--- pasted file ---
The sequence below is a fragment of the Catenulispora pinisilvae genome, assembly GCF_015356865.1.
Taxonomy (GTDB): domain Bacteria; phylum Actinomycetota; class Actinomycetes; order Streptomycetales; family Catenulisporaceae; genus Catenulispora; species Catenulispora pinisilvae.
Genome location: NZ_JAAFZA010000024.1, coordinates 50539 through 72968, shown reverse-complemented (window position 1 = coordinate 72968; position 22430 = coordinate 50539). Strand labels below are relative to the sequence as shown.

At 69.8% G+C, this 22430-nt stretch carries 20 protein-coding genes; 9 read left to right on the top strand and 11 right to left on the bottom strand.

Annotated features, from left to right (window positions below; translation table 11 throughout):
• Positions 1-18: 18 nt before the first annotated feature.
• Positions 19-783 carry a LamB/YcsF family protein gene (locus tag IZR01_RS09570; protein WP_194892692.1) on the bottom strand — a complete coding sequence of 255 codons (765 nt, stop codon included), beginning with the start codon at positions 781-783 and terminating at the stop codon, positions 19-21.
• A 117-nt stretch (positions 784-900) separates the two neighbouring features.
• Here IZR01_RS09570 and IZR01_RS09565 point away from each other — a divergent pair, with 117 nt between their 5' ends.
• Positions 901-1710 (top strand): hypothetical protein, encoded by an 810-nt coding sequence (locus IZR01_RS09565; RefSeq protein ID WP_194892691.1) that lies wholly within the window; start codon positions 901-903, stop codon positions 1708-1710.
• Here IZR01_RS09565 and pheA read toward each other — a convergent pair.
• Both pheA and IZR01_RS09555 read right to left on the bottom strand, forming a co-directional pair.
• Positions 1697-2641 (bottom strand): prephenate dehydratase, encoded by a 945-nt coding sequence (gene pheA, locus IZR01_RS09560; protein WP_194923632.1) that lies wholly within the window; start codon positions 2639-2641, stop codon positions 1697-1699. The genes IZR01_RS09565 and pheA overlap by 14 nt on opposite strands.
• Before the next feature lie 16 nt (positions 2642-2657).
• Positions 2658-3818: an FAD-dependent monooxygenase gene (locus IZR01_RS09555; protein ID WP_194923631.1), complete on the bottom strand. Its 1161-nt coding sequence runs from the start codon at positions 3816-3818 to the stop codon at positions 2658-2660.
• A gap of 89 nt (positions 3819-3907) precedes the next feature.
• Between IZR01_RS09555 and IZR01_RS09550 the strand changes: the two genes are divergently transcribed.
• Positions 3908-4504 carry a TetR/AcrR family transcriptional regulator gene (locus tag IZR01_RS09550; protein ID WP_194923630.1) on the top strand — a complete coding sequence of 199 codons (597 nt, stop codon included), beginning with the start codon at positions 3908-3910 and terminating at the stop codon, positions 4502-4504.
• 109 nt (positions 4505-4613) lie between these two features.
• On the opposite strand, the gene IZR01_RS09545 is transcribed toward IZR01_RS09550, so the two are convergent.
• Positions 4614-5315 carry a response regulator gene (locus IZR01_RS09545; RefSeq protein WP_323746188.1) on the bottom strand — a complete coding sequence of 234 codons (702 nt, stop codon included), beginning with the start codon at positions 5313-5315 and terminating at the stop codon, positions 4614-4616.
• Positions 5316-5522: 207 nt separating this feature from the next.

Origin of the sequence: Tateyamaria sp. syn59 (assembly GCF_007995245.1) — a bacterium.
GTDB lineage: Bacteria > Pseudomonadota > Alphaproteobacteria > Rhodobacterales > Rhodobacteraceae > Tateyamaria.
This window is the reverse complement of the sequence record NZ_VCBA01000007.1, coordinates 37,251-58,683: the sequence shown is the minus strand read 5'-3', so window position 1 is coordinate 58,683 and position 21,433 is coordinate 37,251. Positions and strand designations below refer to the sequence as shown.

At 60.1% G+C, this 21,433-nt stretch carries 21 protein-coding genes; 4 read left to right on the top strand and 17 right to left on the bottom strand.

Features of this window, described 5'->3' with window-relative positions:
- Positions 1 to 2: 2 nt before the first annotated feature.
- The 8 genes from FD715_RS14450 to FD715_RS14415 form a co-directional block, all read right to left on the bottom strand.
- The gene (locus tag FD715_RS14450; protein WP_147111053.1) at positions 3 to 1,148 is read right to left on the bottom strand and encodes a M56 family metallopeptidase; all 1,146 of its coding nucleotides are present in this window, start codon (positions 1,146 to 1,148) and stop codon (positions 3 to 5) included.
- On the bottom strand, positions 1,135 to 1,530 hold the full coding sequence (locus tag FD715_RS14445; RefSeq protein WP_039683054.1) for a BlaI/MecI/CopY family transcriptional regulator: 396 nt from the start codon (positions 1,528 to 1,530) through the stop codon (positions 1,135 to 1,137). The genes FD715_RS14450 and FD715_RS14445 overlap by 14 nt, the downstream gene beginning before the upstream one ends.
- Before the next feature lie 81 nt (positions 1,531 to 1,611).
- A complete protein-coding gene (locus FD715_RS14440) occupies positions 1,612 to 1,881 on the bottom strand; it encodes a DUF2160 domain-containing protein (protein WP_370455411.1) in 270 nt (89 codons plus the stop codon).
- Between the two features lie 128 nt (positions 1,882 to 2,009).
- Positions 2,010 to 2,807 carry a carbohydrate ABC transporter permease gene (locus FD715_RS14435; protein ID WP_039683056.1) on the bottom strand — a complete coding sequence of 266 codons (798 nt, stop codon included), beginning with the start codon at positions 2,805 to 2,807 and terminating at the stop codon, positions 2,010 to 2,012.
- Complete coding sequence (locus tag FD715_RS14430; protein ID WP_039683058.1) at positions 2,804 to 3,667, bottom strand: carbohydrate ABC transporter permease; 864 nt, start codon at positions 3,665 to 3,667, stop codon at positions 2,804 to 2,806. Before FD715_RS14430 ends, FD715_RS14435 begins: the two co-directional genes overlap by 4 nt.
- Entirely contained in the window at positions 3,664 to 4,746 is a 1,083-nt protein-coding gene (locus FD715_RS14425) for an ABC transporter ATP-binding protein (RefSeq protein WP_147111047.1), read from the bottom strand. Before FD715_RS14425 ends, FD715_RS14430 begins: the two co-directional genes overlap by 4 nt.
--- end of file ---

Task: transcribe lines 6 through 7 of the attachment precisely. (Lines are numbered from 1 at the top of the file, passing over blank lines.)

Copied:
• Positions 1-18: 18 nt before the first annotated feature.
• Positions 19-783 carry a LamB/YcsF family protein gene (locus tag IZR01_RS09570; protein WP_194892692.1) on the bottom strand — a complete coding sequence of 255 codons (765 nt, stop codon included), beginning with the start codon at positions 781-783 and terminating at the stop codon, positions 19-21.